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Dwight Lewis [3]David K. Lewis [3]
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David Lewis
University of Wolverhampton
Dwight Lewis
University of South Florida
  1. Many, but Almost One.David K. Lewis - 1993 - In Keith Cambell, John Bacon & Lloyd Reinhardt (eds.), Ontology, Causality and Mind: Essays on the Philosophy of D. M. Armstrong. Cambridge University Press. pp. 23-38.
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  2. The Paradoxes of Time Travel.David K. Lewis - 1976 - American Philosophical Quarterly 13 (2):145-152.
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    The Question of Inclusion in Philosophy: Alcoff, Mills, and Tremain with LaVine and Lewis.Shelley Tremain, Linda Martín Alcoff, Charles Mills, Matt LaVine & Dwight Lewis - 2020
    A Zoom discussion about racism and ableism in philosophy.
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  4. Illusory Innocence: Review of Peter Unger, Living High and Letting Die. [REVIEW]David K. Lewis - 1996 - Eureka Street 6 (10):35-36.
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  5. Anton Wilhelm Amo: The African Philosopher in 18th Europe.Dwight Lewis - 2018 - Blog of The American Philosophical Association.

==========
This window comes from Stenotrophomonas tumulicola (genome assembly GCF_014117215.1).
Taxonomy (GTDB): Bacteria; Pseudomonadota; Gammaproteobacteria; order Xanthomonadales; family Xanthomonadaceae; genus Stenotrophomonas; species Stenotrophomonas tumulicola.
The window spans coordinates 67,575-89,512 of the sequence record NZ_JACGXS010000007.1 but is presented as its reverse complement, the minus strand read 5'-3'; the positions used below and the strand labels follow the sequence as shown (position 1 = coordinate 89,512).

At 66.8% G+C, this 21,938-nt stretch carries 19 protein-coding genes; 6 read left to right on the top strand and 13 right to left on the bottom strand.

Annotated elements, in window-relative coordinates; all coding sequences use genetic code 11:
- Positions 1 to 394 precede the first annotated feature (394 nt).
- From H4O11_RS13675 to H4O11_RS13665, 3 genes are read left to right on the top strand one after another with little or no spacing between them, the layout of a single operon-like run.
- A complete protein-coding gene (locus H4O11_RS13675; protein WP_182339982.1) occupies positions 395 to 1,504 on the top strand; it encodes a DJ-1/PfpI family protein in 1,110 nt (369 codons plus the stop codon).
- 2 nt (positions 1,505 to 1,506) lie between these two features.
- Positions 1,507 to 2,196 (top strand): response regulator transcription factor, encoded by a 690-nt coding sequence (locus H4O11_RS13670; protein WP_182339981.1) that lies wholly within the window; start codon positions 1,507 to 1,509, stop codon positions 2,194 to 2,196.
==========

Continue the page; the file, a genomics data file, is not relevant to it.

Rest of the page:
Anton Wilhelm Amo (c. 1700 – c. 1750) – born in West Africa, enslaved, and then gifted to the Duke of Braunschweig-Wolfenbüttel – became the first African to earn a Ph.D. in philosophy at a European university. He went on to teach philosophy at the Universities of Halle and Jena. On the 16th of April, 1734, at the University of Wittenberg, he defended his dissertation, De Humanae Mentis Apatheia (On the Impassivity of the Human Mind), in which Amo investigates the (...)
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  6. Race in Early Modern Philosophy. [REVIEW]Dwight Lewis - 2016 - Societate Şi Politică 10 (1):67-69.
    The ethos of Justin Smith’s Nature, Human Nature, & Human Difference is expressed in the narrative of Anton Wilhelm Amo (~1703-53), an African-born​ slave who earned his doctoral degree in Philosophy at a European university and went on to teach at the Universities of Jena and Halle. Smith identifies Amo as a time-marker for diverging interpretations of race: race as inherently tethered to physical difference and race as inherited essential difference. Further, these interpretations of race are fastened to the discourse (...)
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